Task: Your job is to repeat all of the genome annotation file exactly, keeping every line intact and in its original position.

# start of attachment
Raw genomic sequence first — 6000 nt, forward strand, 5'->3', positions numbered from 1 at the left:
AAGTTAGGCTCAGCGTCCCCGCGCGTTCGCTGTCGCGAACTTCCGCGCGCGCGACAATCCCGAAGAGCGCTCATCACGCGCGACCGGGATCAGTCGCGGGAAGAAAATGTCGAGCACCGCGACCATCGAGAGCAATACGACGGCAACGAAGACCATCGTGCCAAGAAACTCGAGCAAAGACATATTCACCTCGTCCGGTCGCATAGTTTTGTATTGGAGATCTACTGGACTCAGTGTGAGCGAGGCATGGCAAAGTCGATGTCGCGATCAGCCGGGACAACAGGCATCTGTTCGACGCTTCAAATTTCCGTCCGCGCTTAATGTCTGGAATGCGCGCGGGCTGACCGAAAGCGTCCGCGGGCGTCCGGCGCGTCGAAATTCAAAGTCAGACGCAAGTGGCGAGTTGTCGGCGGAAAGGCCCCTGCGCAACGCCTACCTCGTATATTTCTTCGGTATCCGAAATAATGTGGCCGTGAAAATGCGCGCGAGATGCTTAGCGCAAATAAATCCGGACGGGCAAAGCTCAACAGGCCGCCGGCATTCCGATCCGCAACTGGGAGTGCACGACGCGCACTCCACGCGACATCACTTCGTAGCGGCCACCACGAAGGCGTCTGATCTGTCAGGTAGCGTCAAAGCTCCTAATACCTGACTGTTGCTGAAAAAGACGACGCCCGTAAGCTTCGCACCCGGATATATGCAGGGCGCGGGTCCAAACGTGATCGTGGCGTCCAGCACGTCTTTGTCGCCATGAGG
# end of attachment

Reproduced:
Raw genomic sequence first — 6000 nt, forward strand, 5'->3', positions numbered from 1 at the left:
AAGTTAGGCTCAGCGTCCCCGCGCGTTCGCTGTCGCGAACTTCCGCGCGCGCGACAATCCCGAAGAGCGCTCATCACGCGCGACCGGGATCAGTCGCGGGAAGAAAATGTCGAGCACCGCGACCATCGAGAGCAATACGACGGCAACGAAGACCATCGTGCCAAGAAACTCGAGCAAAGACATATTCACCTCGTCCGGTCGCATAGTTTTGTATTGGAGATCTACTGGACTCAGTGTGAGCGAGGCATGGCAAAGTCGATGTCGCGATCAGCCGGGACAACAGGCATCTGTTCGACGCTTCAAATTTCCGTCCGCGCTTAATGTCTGGAATGCGCGCGGGCTGACCGAAAGCGTCCGCGGGCGTCCGGCGCGTCGAAATTCAAAGTCAGACGCAAGTGGCGAGTTGTCGGCGGAAAGGCCCCTGCGCAACGCCTACCTCGTATATTTCTTCGGTATCCGAAATAATGTGGCCGTGAAAATGCGCGCGAGATGCTTAGCGCAAATAAATCCGGACGGGCAAAGCTCAACAGGCCGCCGGCATTCCGATCCGCAACTGGGAGTGCACGACGCGCACTCCACGCGACATCACTTCGTAGCGGCCACCACGAAGGCGTCTGATCTGTCAGGTAGCGTCAAAGCTCCTAATACCTGACTGTTGCTGAAAAAGACGACGCCCGTAAGCTTCGCACCCGGATATATGCAGGGCGCGGGTCCAAACGTGATCGTGGCGTCCAGCACGTCTTTGTCGCCATGAGG